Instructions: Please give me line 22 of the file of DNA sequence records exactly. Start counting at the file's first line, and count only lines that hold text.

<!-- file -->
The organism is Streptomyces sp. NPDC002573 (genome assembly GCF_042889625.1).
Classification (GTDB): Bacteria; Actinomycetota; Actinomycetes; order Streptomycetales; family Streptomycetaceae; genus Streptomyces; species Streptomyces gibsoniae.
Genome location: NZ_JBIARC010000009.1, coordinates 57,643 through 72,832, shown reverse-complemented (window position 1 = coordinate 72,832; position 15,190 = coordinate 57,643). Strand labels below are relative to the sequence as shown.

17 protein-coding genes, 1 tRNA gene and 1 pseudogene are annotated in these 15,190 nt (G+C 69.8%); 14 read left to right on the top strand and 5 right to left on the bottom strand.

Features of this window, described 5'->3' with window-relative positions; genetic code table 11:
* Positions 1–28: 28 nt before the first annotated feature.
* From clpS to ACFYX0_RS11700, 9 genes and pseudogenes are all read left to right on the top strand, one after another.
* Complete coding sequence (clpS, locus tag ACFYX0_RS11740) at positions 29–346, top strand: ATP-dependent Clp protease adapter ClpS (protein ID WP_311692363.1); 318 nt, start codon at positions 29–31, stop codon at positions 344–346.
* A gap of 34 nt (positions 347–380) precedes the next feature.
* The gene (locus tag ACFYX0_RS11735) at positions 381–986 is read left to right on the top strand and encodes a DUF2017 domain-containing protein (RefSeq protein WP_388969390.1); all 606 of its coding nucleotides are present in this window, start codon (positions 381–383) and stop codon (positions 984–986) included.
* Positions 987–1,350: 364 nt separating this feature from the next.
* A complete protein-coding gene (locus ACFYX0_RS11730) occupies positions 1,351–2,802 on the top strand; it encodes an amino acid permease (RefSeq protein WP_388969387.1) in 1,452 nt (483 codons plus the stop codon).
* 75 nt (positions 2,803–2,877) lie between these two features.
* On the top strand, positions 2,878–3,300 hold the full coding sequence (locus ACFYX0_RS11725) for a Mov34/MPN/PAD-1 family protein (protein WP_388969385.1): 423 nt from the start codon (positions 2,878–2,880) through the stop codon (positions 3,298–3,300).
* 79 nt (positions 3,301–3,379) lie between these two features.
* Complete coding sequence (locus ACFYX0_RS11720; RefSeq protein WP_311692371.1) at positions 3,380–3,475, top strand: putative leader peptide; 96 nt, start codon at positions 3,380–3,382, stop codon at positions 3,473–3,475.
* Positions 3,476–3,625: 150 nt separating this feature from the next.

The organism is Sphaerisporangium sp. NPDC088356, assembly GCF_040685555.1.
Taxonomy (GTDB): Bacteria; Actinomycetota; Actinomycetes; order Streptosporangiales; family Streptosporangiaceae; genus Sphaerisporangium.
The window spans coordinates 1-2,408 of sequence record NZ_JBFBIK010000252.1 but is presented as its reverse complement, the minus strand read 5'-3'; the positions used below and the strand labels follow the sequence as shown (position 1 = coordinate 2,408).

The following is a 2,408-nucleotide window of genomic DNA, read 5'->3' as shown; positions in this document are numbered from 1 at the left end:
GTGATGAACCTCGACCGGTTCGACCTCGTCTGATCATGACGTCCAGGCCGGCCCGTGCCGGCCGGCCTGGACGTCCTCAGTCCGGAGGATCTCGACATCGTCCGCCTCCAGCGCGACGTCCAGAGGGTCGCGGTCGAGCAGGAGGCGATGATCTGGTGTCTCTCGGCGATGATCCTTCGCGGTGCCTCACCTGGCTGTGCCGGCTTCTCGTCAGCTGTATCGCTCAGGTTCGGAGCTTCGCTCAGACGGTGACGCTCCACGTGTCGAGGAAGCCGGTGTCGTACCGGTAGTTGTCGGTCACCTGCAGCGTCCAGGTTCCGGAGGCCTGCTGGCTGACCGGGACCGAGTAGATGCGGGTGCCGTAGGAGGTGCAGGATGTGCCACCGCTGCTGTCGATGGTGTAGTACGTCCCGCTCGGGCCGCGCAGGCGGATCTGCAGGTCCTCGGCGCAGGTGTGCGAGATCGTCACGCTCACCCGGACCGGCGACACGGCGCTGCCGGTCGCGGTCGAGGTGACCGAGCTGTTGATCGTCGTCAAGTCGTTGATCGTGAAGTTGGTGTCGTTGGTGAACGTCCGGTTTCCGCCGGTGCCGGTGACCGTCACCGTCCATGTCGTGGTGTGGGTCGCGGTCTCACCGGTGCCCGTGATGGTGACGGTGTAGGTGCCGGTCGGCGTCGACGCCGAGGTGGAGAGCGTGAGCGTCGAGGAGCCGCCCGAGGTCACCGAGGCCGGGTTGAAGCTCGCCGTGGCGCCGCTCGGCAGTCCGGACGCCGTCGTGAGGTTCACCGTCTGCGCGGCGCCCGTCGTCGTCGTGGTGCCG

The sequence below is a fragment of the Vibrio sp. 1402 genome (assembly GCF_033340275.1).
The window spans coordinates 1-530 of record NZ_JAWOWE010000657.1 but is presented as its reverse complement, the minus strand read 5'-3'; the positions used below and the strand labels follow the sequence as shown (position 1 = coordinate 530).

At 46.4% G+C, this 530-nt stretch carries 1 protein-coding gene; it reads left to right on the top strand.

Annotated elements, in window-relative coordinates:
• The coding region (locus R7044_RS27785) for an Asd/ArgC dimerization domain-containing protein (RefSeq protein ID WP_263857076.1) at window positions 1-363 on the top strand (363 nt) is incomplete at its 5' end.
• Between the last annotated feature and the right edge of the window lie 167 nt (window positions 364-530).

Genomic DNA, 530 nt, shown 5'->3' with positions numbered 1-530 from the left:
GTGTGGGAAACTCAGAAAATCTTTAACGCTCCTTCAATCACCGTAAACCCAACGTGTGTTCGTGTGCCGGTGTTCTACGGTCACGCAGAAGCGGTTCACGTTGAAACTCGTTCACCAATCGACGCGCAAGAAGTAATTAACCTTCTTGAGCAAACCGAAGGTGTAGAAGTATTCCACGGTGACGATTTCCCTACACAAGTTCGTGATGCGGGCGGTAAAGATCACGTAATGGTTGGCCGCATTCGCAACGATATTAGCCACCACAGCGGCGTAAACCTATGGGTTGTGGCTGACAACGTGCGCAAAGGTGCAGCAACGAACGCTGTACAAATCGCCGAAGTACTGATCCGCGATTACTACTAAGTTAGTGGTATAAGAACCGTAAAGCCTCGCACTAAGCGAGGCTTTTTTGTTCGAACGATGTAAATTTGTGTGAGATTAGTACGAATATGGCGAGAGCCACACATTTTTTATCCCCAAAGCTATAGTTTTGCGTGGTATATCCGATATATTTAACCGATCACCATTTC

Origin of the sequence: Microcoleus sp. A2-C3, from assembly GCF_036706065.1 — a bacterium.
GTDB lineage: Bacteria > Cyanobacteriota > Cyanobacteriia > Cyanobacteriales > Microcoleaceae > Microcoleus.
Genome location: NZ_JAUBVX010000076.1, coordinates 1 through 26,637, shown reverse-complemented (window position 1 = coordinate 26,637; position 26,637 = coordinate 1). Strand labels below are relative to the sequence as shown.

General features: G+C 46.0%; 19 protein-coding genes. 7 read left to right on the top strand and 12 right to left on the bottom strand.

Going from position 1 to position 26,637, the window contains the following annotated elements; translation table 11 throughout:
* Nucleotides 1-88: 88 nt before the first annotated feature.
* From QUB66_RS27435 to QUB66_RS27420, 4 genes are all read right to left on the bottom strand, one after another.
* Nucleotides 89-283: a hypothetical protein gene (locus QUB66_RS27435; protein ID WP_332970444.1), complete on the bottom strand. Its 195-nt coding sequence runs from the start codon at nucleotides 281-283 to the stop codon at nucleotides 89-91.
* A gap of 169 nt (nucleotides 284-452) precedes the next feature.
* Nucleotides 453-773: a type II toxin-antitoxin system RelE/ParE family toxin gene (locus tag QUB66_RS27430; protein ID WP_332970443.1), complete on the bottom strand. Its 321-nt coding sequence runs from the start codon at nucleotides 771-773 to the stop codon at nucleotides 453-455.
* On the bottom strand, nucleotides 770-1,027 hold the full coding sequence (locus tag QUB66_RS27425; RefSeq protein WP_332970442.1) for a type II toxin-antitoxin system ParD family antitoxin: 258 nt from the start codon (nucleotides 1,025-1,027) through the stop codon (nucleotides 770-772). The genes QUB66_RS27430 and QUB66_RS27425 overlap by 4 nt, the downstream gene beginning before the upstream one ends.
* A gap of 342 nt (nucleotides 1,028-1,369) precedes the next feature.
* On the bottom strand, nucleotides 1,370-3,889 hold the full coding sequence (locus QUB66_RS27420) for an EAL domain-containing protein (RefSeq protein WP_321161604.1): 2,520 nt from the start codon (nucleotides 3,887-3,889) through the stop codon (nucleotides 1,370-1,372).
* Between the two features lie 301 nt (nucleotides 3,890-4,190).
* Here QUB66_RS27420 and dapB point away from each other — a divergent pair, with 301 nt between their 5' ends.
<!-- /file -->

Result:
GTGATGAACCTCGACCGGTTCGACCTCGTCTGATCATGACGTCCAGGCCGGCCCGTGCCGGCCGGCCTGGACGTCCTCAGTCCGGAGGATCTCGACATCGTCCGCCTCCAGCGCGACGTCCAGAGGGTCGCGGTCGAGCAGGAGGCGATGATCTGGTGTCTCTCGGCGATGATCCTTCGCGGTGCCTCACCTGGCTGTGCCGGCTTCTCGTCAGCTGTATCGCTCAGGTTCGGAGCTTCGCTCAGACGGTGACGCTCCACGTGTCGAGGAAGCCGGTGTCGTACCGGTAGTTGTCGGTCACCTGCAGCGTCCAGGTTCCGGAGGCCTGCTGGCTGACCGGGACCGAGTAGATGCGGGTGCCGTAGGAGGTGCAGGATGTGCCACCGCTGCTGTCGATGGTGTAGTACGTCCCGCTCGGGCCGCGCAGGCGGATCTGCAGGTCCTCGGCGCAGGTGTGCGAGATCGTCACGCTCACCCGGACCGGCGACACGGCGCTGCCGGTCGCGGTCGAGGTGACCGAGCTGTTGATCGTCGTCAAGTCGTTGATCGTGAAGTTGGTGTCGTTGGTGAACGTCCGGTTTCCGCCGGTGCCGGTGACCGTCACCGTCCATGTCGTGGTGTGGGTCGCGGTCTCACCGGTGCCCGTGATGGTGACGGTGTAGGTGCCGGTCGGCGTCGACGCCGAGGTGGAGAGCGTGAGCGTCGAGGAGCCGCCCGAGGTCACCGAGGCCGGGTTGAAGCTCGCCGTGGCGCCGCTCGGCAGTCCGGACGCCGTCGTGAGGTTCACCGTCTGCGCGGCGCCCGTCGTCGTCGTGGTGCCG